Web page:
A sample of questions we consider*:
D. Mayo (books):
How to Tell What’s True About Statistical Inference, (Cambridge, in progress).
Error and the Growth of Experimental Knowledge, Chicago: Chicago University Press, 1996. (Winner of 1998 Lakatos Prize).
Acceptable Evidence: Science and Values in Risk Management, co-edited with Rachelle Hollander, New York: Oxford University Press, 1994.
Aris Spanos (books):
Probability Theory and Statistical Inference, Cambridge, 1999.
Statistical Foundations of Econometric Modeling, Cambridge, 1986.
Joint (books): Error and Inference: Recent Exchanges on Experimental Reasoning, Reliability and the Objectivity and Rationality of Science, D. Mayo & A. Spanos (eds.), Cambridge: Cambridge University Press, 2010. [The book includes both papers and exchanges between Mayo and A. Chalmers, A. Musgrave, P. Achinstein, J. Worrall, C. Glymour, A. Spanos, and joint papers with Mayo and Sir David Cox].
Andrew Gelman says that as a philosopher, I should appreciate his blog today in which he records his frustration: “Against aggressive definitions: No, I don’t think it helps to describe Bayes as ‘the analysis of subjective beliefs’…” Gelman writes:
I get frustrated with what might be called “aggressive definitions,” where people use a restrictive definition of something they don’t like. For example, Larry Wasserman writes (as reported by Deborah Mayo):
“I wish people were clearer about what Bayes is/is not and what frequentist inference is/is not. Bayes is the analysis of subjective beliefs but provides no frequency guarantees. Frequentist inference is about making procedures that have frequency guarantees but makes no pretense of representing anyone’s beliefs.”
I’ll accept Larry’s definition of frequentist inference. But as for his definition of Bayesian inference: No no no no no. The probabilities we use in our Bayesian inference are not subjective, or, they’re no more subjective than the logistic regressions and normal distributions and Poisson distributions and so forth that fill up all the textbooks on frequentist inference.
To quickly record some of my own frustrations:*: First, I would disagree with Wasserman’s characterization of frequentist inference, but as is clear from Larry’s comments to (my reaction to him), I think he concurs that he was just giving a broad contrast. Please see Note [1] for a remark from my post: Comments on Wasserman’s “what is Bayesian/frequentist inference?” Also relevant is a Gelman post on the Bayesian name: [2].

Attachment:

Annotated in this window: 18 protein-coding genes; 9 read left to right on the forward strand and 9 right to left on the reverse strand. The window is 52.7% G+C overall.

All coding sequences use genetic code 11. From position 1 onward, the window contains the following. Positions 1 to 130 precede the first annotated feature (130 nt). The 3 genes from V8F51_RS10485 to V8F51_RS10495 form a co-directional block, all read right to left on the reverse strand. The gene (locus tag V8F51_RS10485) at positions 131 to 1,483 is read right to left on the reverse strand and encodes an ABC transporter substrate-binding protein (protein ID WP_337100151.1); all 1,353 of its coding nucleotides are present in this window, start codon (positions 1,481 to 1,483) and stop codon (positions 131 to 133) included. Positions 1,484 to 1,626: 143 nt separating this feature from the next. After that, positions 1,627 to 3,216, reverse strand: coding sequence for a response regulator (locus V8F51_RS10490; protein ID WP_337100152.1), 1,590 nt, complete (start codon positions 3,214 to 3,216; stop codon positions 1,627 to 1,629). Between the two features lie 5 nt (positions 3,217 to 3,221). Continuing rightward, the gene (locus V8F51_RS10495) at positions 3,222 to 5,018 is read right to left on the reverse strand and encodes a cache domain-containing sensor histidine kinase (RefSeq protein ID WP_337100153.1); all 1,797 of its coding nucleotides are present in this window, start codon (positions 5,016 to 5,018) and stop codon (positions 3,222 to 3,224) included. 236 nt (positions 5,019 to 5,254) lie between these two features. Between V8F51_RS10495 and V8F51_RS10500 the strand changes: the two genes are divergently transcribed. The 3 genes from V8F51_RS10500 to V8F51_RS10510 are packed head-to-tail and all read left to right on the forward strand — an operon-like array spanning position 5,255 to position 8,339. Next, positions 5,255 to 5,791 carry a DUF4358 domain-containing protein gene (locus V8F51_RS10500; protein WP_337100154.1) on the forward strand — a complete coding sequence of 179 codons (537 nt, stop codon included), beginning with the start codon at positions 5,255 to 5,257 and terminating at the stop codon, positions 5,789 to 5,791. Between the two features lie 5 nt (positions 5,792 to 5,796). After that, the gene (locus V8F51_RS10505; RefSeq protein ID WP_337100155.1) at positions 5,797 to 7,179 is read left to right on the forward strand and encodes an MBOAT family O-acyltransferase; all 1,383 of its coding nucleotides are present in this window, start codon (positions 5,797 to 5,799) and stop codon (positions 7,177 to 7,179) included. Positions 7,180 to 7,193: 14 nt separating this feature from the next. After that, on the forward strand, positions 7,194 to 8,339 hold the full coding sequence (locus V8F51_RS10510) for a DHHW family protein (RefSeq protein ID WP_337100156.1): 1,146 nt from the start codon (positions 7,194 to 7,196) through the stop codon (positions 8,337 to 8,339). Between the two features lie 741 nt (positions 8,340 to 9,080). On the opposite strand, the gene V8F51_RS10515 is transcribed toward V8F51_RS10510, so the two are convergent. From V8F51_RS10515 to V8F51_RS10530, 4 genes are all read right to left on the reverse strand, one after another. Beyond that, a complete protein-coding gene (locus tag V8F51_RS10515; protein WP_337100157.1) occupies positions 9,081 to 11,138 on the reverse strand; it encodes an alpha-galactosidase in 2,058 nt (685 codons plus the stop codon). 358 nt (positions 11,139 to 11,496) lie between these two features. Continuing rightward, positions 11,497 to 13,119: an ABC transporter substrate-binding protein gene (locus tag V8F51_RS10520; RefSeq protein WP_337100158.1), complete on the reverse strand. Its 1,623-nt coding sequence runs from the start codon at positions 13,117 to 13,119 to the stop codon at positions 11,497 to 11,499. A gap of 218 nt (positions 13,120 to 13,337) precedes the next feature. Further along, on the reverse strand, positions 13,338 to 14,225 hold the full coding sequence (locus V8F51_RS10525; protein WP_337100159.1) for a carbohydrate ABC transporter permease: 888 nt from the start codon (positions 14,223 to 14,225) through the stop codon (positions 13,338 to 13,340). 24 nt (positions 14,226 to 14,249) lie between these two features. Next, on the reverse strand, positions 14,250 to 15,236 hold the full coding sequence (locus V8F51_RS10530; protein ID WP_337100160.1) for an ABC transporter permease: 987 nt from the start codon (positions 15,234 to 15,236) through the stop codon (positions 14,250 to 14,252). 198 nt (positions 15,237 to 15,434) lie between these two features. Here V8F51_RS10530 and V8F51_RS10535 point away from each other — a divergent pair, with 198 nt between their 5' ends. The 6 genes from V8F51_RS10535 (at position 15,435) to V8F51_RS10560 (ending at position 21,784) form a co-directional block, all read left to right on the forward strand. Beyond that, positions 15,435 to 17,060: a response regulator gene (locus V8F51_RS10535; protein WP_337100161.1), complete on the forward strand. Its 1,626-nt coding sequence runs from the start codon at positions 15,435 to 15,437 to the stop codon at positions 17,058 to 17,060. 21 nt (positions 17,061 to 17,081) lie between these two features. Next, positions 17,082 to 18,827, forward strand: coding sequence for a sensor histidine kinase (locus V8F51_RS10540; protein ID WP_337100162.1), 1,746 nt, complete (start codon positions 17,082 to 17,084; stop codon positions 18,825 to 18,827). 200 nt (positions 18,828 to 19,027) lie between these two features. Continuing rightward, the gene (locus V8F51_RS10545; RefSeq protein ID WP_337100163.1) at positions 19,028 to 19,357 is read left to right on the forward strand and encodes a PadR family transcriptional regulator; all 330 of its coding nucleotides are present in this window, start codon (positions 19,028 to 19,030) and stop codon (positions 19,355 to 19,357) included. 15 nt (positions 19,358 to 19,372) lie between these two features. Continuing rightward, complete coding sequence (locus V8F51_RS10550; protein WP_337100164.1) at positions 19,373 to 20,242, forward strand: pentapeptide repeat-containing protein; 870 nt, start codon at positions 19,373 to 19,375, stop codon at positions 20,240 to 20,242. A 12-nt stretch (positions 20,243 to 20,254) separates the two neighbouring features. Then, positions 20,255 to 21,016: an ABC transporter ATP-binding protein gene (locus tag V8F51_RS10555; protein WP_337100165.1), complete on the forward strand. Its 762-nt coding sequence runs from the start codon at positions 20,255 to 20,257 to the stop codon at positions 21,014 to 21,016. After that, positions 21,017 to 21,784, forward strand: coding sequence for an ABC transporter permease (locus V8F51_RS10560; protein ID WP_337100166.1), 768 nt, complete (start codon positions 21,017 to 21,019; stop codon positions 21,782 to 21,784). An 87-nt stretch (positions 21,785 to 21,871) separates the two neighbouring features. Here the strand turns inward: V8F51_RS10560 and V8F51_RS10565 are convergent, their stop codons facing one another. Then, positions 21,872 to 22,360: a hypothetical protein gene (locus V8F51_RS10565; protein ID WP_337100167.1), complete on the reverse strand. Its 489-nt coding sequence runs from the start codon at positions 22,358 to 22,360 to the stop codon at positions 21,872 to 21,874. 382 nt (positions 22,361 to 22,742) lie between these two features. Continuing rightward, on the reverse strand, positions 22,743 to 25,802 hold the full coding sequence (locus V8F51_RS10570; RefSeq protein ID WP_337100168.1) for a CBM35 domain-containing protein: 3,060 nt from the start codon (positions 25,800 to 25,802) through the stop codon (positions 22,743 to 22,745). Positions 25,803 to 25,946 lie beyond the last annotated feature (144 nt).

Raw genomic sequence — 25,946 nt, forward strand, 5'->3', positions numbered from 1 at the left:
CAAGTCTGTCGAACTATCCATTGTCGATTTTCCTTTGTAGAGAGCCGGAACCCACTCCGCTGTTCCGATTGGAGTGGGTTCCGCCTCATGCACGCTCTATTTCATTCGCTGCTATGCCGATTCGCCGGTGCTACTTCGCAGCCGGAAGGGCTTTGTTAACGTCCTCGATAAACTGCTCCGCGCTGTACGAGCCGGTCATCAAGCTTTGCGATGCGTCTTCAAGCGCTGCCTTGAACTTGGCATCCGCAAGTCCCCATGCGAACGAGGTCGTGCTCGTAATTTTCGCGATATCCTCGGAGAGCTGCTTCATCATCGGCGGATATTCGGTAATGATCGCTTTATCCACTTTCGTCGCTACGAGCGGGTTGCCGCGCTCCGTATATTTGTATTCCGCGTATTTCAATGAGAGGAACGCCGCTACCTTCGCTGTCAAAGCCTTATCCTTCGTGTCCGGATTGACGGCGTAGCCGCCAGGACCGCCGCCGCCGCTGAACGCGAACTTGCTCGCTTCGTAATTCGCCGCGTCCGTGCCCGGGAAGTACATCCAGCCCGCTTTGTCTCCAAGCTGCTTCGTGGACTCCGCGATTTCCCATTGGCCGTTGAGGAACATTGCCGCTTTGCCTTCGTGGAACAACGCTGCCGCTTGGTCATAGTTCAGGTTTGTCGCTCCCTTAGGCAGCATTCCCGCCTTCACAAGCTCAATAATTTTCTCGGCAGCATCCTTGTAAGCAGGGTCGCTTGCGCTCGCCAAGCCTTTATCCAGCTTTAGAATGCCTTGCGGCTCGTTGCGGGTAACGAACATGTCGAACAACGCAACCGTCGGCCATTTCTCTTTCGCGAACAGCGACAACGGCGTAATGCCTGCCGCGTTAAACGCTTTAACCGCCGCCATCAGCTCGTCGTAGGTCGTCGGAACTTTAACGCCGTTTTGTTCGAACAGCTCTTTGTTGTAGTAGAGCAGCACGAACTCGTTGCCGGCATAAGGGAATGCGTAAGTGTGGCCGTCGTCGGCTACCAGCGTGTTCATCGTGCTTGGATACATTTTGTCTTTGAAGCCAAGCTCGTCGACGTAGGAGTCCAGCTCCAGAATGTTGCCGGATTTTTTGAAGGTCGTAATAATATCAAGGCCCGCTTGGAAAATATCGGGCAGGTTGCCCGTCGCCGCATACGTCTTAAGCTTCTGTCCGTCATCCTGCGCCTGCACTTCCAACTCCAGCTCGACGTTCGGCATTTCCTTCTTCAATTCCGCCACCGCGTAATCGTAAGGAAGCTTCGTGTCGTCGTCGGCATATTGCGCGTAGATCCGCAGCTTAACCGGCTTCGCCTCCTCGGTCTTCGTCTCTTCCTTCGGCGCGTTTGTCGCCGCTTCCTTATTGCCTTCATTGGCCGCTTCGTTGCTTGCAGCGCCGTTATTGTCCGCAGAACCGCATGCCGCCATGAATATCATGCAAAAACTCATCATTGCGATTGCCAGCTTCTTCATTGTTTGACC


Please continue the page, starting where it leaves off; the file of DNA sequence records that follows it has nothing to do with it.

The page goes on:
Second, Gelman’s “no more subjective than…” evokes remarks I’ve made before. For example, in “What should philosophers of science do…” I wrote:
Arguments given for some very popular slogans (mostly by non-philosophers), are too readily taken on faith as canon by others, and are repeated as gospel. Examples are easily found: all models are false, no models are falsifiable, everything is subjective, or equally subjective and objective, and the only properly epistemological use of probability is to supply posterior probabilities for quantifying actual or rational degrees of belief. Then there is the cluster of “howlers” allegedly committed by frequentist error statistical methods repeated verbatim (discussed on this blog).
I’ve written a lot about objectivity on this blog, e.g., here, here and here (and in real life), but what’s the point if people just rehearse the “everything is a mixture…” line, without making deeply important distinctions? I really think that, next to the “all models are false” slogan, the most confusion has been engendered by the “no methods are objective” slogan. However much we may aim at objective constraints, it is often urged, we can never have “clean hands” free of the influence of beliefs and interests, and we invariably sully methods of inquiry by the entry of background beliefs and personal judgments in their specification and interpretation. Continue reading